The excerpts are from Klimov's Etymological dictionary of Kartvelian languages. The proposed age of Proto-Kartvelian divergence is 4200 years before present. Others proposed slightly higher ages. Anyway it's safe to assume that it occured in Middle Bronze Age.
The first separation are Svans. Later Zan languages separated from Georgian ( or Kartli ) at 2600 years ago. While in medieval period Zan itself splits to Mingrelian and Laz.
Georgian was the language spoken in historic Iberia. Which in medieval period expanded thanks to the emergence of unified Georgian kingdom under the rule of Bagratids.
With current genetic and archaeological data combined the most likely place of proto Kartvelian divergence might be in Western Georgia in Bronze Age. Where they were dwelling before Bronze Age is a different subject. But in most likelihood their ultimate origin is in Fertile Crescent.
Gamkrelidze proposed a slightly Eastern homeland but current genetic data do not support that. First we can't place their divergence homeland in Eastern Georgia because in Western Georgia there is no Steppe ancestry. While Eastern Georgia might have a lot of it in MBA. If a migration from East to West occured in MBA that would definitely had left traces.
The other reason is the archaeology. Eastern Georgia had Kur-Araxian culture in EBA and Trialeti-Vanadzor in MBA. Non of this culture fits for Proto Kartvelian homeland.
Some believe that proto Kartvelian homeland was more southern toward Anatolia. But that's also is not feasible. Given that modern Western Georgians have excessive affinity to Eneolithic western Caucasus (CHG rich ) and less to Anatolia. Should an important migration from South to North have occured they would have more Anatolian ancestry than they have today. Which is not the case. Also their popular Y dna do not fit this theory.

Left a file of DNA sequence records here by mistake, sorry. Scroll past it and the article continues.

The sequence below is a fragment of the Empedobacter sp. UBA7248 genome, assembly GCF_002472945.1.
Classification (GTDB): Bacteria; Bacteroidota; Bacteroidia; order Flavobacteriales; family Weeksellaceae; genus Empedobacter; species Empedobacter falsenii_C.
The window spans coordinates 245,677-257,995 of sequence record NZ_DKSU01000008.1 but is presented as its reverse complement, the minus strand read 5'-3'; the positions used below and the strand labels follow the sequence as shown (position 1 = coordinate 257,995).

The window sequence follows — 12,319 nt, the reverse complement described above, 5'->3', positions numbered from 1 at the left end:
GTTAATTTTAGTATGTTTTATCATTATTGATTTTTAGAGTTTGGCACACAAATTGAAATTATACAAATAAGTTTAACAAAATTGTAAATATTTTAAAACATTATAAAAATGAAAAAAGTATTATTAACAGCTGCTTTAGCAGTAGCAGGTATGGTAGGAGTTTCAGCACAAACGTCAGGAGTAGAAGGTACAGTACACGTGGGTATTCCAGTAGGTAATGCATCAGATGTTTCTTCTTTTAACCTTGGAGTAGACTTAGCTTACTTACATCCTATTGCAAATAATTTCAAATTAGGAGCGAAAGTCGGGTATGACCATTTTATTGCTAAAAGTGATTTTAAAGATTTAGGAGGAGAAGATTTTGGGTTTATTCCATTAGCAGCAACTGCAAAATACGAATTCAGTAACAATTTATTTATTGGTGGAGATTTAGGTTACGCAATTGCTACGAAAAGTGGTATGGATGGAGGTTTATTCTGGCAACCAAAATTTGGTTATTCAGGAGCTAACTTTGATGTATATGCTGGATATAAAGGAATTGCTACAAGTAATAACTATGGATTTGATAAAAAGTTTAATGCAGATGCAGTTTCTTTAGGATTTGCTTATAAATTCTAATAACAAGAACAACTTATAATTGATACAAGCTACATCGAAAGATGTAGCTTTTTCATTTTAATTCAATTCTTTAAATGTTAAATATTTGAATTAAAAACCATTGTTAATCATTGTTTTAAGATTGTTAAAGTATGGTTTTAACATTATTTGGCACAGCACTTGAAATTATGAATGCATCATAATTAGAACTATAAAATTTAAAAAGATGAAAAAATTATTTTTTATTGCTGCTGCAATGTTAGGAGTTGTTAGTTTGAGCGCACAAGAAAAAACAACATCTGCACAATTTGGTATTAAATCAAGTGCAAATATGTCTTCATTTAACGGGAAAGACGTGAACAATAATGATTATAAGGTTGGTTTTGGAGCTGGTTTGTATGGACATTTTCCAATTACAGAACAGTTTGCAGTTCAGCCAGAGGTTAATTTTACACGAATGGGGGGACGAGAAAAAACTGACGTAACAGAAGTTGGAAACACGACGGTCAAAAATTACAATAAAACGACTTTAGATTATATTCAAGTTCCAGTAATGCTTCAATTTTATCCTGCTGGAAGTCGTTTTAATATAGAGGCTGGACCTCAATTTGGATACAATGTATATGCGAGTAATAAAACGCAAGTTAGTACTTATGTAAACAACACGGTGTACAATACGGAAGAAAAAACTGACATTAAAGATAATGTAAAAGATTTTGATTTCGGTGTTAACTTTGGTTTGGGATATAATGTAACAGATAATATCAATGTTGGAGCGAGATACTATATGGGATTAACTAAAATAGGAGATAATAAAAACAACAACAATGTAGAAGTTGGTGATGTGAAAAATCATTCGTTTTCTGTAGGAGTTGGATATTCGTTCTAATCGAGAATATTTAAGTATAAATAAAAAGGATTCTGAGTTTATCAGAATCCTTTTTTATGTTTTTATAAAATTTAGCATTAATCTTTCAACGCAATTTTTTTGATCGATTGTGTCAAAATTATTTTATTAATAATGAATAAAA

So we are left with the only one solution. To place them in Western Georgia.
Nevertheless this theory is not without problems. Because in Western Georgia there is also evidence of ancient NWC like onomastic. Gamkrelidze mentions evidence of NWC like substrate in Svans. Also there are very few hydronymes with obvious Kartvelian etymology. One of such a Kartvelian name according Klimov is Chorokh which appears in Greek sources much later than the Akampsis/Boas names.
One solution to overcome those contradictions is to imagine that NWC related groups were initially more prevalent in coastal regions while Kartvelian were in mountain regions of Western Georgia. Later they expanded toward coastal regions. It is probably during those expansions that the term Sanni ( or Tsanni ) appears in Greek texts.